Home » Judicial » Budiriro Violence Was Avoidable

The Apostolic churches have a huge and committed following in Zimbabwe but were crying out for reform of administration and a careful examination of some practices so that these, without losing the essential beliefs of the church, could accommodate theological insights that develop the thoughts of the great founder and change what many see as misinterpretations of the Christian message within an Apostolic environment.

This process needs to be distinguished from change for the sake of fashion.

Churches that follow a secular herd fail. But questions arise that were not thought of 100 years ago and which need answers.

Paths have been followed with little thought that suddenly come to a dead end. A living church has to continually examine how it expresses its eternal message and values and how it copes with a changing world.

At the same time the apostolic churches found that a minority of prophets and elders were not as genuine as was required.

This is not unusual: persecuted small churches that are recently founded tend to have highly committed leaders ready for martyrdom large churches with third and fourth generation leaderships and social acceptability need to be more choosy about who leads them to ensure that dedication and adherence to core beliefs are there, rather than a desire for material riches and power.

Reform can be tricky at times. The Protestant reformation in Europe was driven gly by the appalling practices of the Renaissance papacy the Catholics cleaned up their act as a result but too late to restore unity to Christendom.

Retaining unity, keeping core values but making a church more relevant needs careful leadership.

The Apostolics started along the right path. They created the Apostolic Christian Council, so that they were all in the same debate.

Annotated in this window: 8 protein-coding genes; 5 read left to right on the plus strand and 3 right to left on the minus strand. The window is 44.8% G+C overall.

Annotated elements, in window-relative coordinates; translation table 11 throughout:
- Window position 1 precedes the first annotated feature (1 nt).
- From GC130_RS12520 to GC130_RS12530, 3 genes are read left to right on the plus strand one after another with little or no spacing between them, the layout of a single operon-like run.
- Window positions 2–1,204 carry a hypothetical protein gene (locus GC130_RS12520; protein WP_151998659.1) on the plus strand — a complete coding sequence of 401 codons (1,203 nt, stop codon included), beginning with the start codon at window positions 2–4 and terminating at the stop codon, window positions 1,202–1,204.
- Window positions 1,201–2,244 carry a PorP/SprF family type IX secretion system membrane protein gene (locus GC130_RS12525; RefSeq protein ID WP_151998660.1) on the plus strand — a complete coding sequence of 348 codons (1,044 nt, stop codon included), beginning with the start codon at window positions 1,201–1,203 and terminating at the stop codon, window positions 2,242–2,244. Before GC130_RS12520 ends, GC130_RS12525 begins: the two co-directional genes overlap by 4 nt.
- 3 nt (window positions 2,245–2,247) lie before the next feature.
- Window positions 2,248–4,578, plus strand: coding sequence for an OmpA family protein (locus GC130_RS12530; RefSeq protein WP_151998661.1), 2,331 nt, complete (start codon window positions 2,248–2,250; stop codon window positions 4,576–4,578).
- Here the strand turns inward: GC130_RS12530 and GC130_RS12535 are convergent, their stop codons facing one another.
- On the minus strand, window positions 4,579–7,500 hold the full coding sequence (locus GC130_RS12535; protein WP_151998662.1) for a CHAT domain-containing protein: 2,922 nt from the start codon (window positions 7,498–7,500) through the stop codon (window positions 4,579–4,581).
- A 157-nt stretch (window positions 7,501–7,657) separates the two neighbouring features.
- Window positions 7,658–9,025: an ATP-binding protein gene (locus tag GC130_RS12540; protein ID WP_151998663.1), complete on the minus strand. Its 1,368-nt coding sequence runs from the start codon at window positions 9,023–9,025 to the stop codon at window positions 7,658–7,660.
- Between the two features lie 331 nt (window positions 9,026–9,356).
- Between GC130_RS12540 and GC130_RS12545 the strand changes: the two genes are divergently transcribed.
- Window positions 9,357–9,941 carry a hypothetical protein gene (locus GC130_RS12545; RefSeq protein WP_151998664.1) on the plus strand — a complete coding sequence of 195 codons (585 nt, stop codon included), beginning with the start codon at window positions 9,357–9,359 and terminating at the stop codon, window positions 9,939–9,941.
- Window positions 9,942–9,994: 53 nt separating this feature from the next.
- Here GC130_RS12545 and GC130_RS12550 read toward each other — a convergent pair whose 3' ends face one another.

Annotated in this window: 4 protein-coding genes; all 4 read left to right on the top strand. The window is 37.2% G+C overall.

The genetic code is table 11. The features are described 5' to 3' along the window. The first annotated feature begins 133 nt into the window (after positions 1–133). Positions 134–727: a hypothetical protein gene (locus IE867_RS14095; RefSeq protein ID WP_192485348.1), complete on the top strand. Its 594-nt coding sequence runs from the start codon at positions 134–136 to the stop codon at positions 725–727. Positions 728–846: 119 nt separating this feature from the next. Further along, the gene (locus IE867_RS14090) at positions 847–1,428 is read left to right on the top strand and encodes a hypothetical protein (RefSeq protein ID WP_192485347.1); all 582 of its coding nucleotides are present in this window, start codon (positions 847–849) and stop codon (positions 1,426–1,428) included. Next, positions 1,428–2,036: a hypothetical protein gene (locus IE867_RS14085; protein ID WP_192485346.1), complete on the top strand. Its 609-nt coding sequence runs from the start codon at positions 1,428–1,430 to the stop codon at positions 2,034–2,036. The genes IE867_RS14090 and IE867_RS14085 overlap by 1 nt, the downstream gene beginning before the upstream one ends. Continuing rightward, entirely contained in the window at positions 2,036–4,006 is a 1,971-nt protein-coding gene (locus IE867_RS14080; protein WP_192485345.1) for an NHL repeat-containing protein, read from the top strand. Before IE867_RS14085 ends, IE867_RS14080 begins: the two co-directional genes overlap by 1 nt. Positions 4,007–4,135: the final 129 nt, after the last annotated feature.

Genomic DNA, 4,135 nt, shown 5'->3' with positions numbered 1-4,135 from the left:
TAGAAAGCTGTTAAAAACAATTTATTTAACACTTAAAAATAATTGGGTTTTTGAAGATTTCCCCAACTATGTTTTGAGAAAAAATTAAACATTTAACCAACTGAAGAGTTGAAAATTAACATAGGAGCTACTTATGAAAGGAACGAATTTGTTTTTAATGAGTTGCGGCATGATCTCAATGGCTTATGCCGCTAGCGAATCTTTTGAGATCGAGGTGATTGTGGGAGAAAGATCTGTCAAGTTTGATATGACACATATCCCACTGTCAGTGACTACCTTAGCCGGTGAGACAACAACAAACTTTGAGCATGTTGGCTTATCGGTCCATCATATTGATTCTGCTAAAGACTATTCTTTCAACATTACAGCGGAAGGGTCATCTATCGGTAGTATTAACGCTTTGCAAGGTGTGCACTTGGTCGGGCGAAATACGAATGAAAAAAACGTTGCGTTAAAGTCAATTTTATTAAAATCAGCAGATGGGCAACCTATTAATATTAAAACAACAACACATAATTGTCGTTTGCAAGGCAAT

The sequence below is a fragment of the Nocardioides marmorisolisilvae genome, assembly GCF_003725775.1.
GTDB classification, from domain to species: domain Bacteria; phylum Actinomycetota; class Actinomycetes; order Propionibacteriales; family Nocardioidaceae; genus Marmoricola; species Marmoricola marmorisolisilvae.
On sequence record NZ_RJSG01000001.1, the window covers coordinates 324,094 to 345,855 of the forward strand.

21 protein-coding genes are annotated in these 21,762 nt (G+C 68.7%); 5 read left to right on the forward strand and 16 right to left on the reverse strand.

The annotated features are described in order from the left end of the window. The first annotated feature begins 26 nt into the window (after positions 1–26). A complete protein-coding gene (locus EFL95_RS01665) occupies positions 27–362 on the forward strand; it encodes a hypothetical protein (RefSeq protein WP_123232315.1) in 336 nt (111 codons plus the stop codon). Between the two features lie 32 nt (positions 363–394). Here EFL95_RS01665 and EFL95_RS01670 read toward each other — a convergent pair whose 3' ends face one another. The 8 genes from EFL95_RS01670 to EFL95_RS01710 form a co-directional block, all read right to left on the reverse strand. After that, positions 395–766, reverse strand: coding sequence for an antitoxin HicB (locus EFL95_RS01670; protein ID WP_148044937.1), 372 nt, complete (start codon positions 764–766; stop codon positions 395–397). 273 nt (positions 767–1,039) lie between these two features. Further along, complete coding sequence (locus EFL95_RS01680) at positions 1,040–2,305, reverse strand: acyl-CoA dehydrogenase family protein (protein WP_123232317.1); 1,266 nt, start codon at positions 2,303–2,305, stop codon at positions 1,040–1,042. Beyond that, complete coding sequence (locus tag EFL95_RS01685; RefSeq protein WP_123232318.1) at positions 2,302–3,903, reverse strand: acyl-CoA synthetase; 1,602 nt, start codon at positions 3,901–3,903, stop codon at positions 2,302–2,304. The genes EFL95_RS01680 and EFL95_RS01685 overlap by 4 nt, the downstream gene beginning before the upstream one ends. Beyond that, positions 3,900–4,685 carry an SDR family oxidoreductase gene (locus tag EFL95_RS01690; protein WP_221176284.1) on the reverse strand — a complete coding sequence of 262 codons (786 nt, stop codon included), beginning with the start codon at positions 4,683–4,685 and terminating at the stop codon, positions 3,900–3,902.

That council, under the leadership of Bishop Johannes Ndanga, has done excellent work in removing abuses, and has done so more successfully some when faced with sexual abuse of women and children. Reports were investigated, and if found of substance then the police were called in without further debate.

But this week Bishop Ndanga appears to have faltered.

His council has found that one congregation in Budiriro was not rooting out abusive practices. Instead of investigating more fully, and then passing on information of abuse to the authorities, the council decided to close down the congregation and decided to announce this with a police escort.

The result was a nasty fight.

This is a pity. Zimbabwe gives constitutional guarantees of freedom of belief and worship. If, while exercising that freedom, members of a church commit secular crimes, such as sexually abusing a child, they must face the secular courts.

But the secular authorities should not be used to decide who can or cannot worship.

The courts were called in recently during a dispute in the Anglican Church, but no one asked the courts then to decide who was right or wrong in the split all that was sought was a judgment on who owned what property.

The Apostolics need to think this problem through more carefully. We agree, wholeheartedly, that criminals should be handed over to the police.

But if a group refuses to believe something the majority believe then all that majority can do is excommunicate the group, if reason does not work.

It cannot use the police to suppress the group.

But it can, if it has evidence of systematic criminal activity, give all the evidence and details it has uncovered to the police and encourage witnesses to come forward.

The Apostolics have moved forward rapidly with their federal structure they have done a lot of first class reform.

But they must be careful how they involve the secular authorities these are essential when dealing with secular crime but should be absent when dealing with heresy.

Source : The Herald